The 7 Myths Of Investing In Oil Wells

The 7 Myths Of Investing In Oil Wells

Oil seems to be on every bodies mind a lot lately both in the good sense and the bad sense, but regardless of what one thinks of the oil industry it is the #1 most efficient energy source in the world. And if we didn’t have it we would still be on horse and buggies or riding a bicycle to and from work.

The oil industry has always had a mystical aura about it in the fact that it just appears out of the ground and the thoughts of Jed shooting at the ground in the Beverly Hillbillies and it comes bubbling out of the ground. In reality this is not the case, but it does make for a good story.

I am not going to go into the many different reasons of why oil is a good thing, but I do want to address the bad publicity it has gotten in the area of risk that is involved when investing into the oil industry.

First I want to disclose that I come from a family that was born and raised in Southern Illinois who made their living working in the oil industry by drilling and servicing oil wells. I know people are never aware that there are such things as oil wells in Illinois, but there are approximately 650 oil fields and around 30,000 oil wells in the state. It is a dirty business and not very many people want to do this kind of work, but we are all thankful for the people who have chosen to work in this industry.

When most people think of investing in oil wells they think of dry holes and unscrupulous individuals like Snidely Whiplash hiding in the weeds waiting to prey on another suspecting investor with cash hanging out of their pocket. Again, another myth. The reality of investing in oil wells is that with this kind of investment you can at least visit the well site and see where your money was invested and talk to the operator who you invested with and find out the situation if it is either good or bad. Not so when an individual invests in the stock market or mutual funds. And that is why I wrote the article about the “10 Myths of Investing in Oil”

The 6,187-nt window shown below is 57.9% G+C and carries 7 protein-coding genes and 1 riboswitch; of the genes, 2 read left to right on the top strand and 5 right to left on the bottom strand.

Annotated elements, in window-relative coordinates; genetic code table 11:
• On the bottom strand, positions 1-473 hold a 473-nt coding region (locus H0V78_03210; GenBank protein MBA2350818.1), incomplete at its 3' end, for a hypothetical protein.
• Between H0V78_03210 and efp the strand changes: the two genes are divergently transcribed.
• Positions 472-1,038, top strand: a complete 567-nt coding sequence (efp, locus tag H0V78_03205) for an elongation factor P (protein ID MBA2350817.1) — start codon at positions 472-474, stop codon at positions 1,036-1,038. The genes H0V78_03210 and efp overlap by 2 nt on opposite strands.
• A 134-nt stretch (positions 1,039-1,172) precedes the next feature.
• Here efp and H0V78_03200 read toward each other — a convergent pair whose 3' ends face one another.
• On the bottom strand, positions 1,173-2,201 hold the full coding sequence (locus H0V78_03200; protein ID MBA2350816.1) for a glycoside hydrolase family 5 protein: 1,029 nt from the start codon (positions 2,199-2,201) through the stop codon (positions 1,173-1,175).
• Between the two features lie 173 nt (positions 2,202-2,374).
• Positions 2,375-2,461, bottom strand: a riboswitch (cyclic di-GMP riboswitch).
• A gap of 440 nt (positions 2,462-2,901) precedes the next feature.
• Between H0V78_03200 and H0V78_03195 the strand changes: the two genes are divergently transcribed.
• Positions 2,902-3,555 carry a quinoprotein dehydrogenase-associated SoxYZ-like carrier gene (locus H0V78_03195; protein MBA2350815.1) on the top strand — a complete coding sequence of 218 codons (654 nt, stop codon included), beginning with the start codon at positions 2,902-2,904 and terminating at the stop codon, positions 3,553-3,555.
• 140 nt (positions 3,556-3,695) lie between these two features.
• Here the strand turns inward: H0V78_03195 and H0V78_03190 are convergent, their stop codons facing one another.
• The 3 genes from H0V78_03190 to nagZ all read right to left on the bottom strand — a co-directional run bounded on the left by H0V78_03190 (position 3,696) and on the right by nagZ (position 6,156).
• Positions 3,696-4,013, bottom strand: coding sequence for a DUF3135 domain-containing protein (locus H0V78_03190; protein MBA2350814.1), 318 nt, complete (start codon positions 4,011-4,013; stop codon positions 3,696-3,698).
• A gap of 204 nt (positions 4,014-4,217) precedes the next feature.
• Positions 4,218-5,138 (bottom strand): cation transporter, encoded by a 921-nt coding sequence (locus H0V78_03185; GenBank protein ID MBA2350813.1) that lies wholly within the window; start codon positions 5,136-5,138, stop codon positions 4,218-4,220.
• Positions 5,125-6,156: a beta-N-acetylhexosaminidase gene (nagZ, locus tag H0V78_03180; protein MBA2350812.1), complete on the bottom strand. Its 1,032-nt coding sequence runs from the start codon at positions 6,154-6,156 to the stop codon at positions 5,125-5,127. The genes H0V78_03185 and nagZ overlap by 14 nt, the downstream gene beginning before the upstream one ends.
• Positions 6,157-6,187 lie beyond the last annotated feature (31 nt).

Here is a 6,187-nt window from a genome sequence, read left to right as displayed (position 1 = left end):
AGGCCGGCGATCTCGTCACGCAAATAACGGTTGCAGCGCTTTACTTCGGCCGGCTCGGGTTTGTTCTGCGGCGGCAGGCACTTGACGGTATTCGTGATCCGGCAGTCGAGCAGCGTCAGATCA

When people invest money they are either buying stocks or mutual funds or REITS or some other type of investments I can’t even pronounce and how do they do it? Either online with a computer screen in front of them or at an Edward Jones or Financial Institution’s office. And even then you don’t know what you are investing in. You get to meet a nice person to whom you write the check to, but that is about it. And is it risky? Can you say “Bernie Madoff?”

My point to the story is not to make light of investing in stocks, bonds, mutual funds, or CD’s or other financial instruments. It is only to let people know that investing in oil is no more risky and sometimes less risky than the many different financial products that is touted by the many financial institutions.

Relax, enjoy the journey and hopefully I have shared some information that will benefit you in some way.

Myth #1 – You can lose all of your money.
Truth – It depends on how you want to look at your money. In reality the money that you invest into the oil business is different than the money you would invest into the stock market or the purchase of real estate. When someone invests into the stock market or the purchase of real estate they are investing with “post” tax dollars. Meaning they are using the money they have left over after paying the taxes that are owed on the money they earned to make the investment. But when someone invests into the drilling of an oil well they are given preferential treatment from the federal government in the form of Tangible and Intangible investment allowances. What this means is that if you invested $25,000.00 into the drilling of an oil well you would be allowed to write off or deduct the Intangible amount of your investment off of your annual gross income 60% to 75% of your investment could be written off against your personal income) of the year you made the investment. In essence you could never lose all of your money, because it never was all your money in the first place. The government was going to get their part of your income regardless whether you invested into an oil well or not. Generally they were going to get between 35% to 40% of your income anyway. So when you invest into an oil well you are really using some of your money and part of the government’s money.
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Myth #2 – It is more profitable to buy stock in Exxon or a major oil company from my stock broker than to invest in an oil well.
Truth – When you purchase stock from a stock broker or online in essence you are buying tiny piece of a huge corporation with millions of many different pieces. There is some comfort in knowing that it is a large corporation with holdings all over the world, but it also comes with a huge overhead to support. When one purchases stock in such a large corporation with their large overhead it takes a lot of movement in the market for one to make a substantial profit, plus you are buying the stock with “post” tax dollars so you only getting to invest 60% to 70% of the income you had earned. You have already given up a large part of your buying power before you even start. When you invest into an oil well it is called “Direct Participation” and that is what is happening. You are investing directly either into one oil well or a group of oil wells. Your investment is more focused on the production of oil and not on the running of a huge corporation. Your investment will have the chance to grow faster and larger when it is focused instead of thrown into a huge group where it is used to run the machine.